Students gearing up to start their summer internship may be apprehensive about their first day, and they should be: Experts say the first impression can set the tone for the whole internship experience.

A 2012 study by Internships.com showed that 53% of companies plan to hire more interns in 2013 than they did in 2012, and 85% of employers say hiring an intern was a positive experience. 

Adequately preparing for their first day before stepping foot in the door plays a key role in boosting an intern’s confidence level, says Shawnice Meador, director of Career Management & Leadership Development with MBA@UNC.To prepare, she recommends students research the company’s history, leadership and any current events in the industry by searching online and using social media.

“Be sure you have a good understanding of the company’s business strategy and how your role contributes to the overall company,” she says. “Have a few questions in mind to ask on your first day to show you are interested in the company, motivated and eager to make this a positive experience for all parties involved.”

Here’s how interns can make the right impression on their first day:

Tip No. 1: Get there early

For interns with a summer position in a new city or unfamiliar part of town, do a practice commute the day before to avoid being late on the first day- a big no.

Lauren Berger, CEO of InternQueen and author of All Work, No Pay: Finding An Internship, Building Your Resume, Making Connections, and Gaining Job Experience, suggests students figure out the best route to their office and time how long it takes (don’t forget to adjust for rush hour traffic).

“Practice taking whatever transportation you’re going to take--you definitely don’t want to use the ‘I got lost’ excuse for being late on the first day,” she says.

Arriving 10-15 minutes early on the first day is a good rule of thumb, but it’s important for interns to continue to adhere to the standard they set for themselves in the beginning, warns Berger.

“You want to set a consistent tone on that first day—if you’re 15 minutes early the first day, be 15 minutes early every day,” she says. “You want to leave this internship with employers knowing that they can count on you.”

Tip No. 2 Take Notes

Interns are exposed to a lot of information on the first day and taking extensive notes on employees’ names, work processes and instructions will help them learn the ropes more quickly, says Trei Dudley, a rising sophomore at the University of Arkansas

“Try to go over them before you go to bed that night and when you wake up in the morning so that you go in fresh and prepared for the next day,” she says. “[Knowing] exactly what to expect is a huge part of showing them that you’re taking it seriously and that they chose the right person to do an internship.”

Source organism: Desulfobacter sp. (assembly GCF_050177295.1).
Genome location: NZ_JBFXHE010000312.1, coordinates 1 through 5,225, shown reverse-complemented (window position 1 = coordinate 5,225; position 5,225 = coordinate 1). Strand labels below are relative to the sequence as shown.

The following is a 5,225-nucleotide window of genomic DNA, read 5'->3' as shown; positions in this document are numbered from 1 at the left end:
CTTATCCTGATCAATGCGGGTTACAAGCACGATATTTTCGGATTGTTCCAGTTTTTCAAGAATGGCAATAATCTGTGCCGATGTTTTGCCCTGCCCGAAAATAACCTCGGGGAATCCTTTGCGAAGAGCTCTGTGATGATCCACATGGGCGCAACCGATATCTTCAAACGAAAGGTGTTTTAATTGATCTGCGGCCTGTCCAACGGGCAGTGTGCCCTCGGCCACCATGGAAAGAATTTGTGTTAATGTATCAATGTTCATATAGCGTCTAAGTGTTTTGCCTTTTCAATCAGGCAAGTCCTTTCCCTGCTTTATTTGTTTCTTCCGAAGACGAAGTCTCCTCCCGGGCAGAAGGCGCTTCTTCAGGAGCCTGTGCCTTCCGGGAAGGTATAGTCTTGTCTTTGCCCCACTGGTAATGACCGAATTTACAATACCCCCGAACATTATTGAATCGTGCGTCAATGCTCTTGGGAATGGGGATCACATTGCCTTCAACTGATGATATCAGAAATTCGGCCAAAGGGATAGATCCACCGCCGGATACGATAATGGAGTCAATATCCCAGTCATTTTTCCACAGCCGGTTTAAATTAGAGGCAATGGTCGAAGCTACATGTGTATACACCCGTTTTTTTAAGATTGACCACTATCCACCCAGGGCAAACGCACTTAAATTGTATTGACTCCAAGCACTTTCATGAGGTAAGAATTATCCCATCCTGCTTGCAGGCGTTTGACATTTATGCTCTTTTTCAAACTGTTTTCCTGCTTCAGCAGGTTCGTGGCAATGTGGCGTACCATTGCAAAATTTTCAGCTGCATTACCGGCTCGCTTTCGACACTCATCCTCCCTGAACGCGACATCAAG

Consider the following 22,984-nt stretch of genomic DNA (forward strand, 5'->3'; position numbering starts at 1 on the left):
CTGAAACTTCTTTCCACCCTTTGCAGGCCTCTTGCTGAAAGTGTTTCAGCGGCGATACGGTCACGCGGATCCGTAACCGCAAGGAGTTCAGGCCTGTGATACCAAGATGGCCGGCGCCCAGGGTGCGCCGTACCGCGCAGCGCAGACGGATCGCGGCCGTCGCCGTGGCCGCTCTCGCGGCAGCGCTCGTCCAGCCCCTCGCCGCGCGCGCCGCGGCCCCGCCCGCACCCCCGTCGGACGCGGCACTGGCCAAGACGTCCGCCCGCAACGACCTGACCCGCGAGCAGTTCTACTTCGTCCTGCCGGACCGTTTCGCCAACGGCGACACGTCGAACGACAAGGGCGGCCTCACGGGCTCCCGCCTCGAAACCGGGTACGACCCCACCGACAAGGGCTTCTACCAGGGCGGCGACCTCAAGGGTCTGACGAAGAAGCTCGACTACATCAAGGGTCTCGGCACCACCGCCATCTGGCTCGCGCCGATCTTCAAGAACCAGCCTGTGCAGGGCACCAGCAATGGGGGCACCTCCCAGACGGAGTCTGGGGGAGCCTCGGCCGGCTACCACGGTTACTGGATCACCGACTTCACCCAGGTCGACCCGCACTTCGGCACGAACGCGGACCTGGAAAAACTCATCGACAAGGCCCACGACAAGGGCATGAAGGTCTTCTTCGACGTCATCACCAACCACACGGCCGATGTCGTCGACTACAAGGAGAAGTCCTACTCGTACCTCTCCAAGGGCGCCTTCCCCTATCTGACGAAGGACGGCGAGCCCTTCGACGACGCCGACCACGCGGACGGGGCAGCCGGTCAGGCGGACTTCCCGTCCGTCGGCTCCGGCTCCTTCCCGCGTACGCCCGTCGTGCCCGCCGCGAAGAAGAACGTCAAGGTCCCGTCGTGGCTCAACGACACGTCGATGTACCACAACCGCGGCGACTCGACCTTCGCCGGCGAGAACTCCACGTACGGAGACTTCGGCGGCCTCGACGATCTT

Berger recommends interns designate a special notebook to keep all of their notes organized over the course of the internship.

“Make sure you don’t grab a scrap of paper or an old notebook with only two pages left--you want to make sure that you’re going to write these notes somewhere where you’re going to keep them,” she says.

Tip No. 3: Ask the Right Questions at the Right Time

Interns new to the company are bound to have questions, and employers expect them to ask for clarification from time to time as they’re learning.

“You’re not going to learn necessarily everything unless you do ask questions and some question that you have, someone else might have as well so definitely take advantage of it the first day, but also throughout the entire internship,” says Dudley.

Rather than frequently asking questions as they arise, Berger suggests writing them down to review before inquiring.

“You don’t want to sit there and take up the entire afternoon asking question after question,” she says. “Make sure your questions are very relevant and that you group together questions if at all possible.”

Tip No. 4: Be Professional, but be Yourself

While it’s essential to dress and act professionally in the workplace, it’s also important for interns to be themselves to create a more memorable impression for when employers are hiring in the future, says Dudley.

 “If you [act like] yourself but turn your personality into more of a professional personality, that really has a huge impact on how people perceive you,” she says. “Using that first impression to show people that you are interested and being genuine and natural while also being professional is a huge part of having the overall package.”

Many interns are establishing their personal brand for the first time in a professional sense, so be on point the first day and continue that behavior throughout the entire internship, says Berger.

“You don’t want to be in a really great mood one day and then a bad one the next—you want to give people a very consistent personal brand so that they know what to expect so that they want to hire you in the future,” she says. “The first day is very important, but I’m more concerned about Day 20, Day 30.”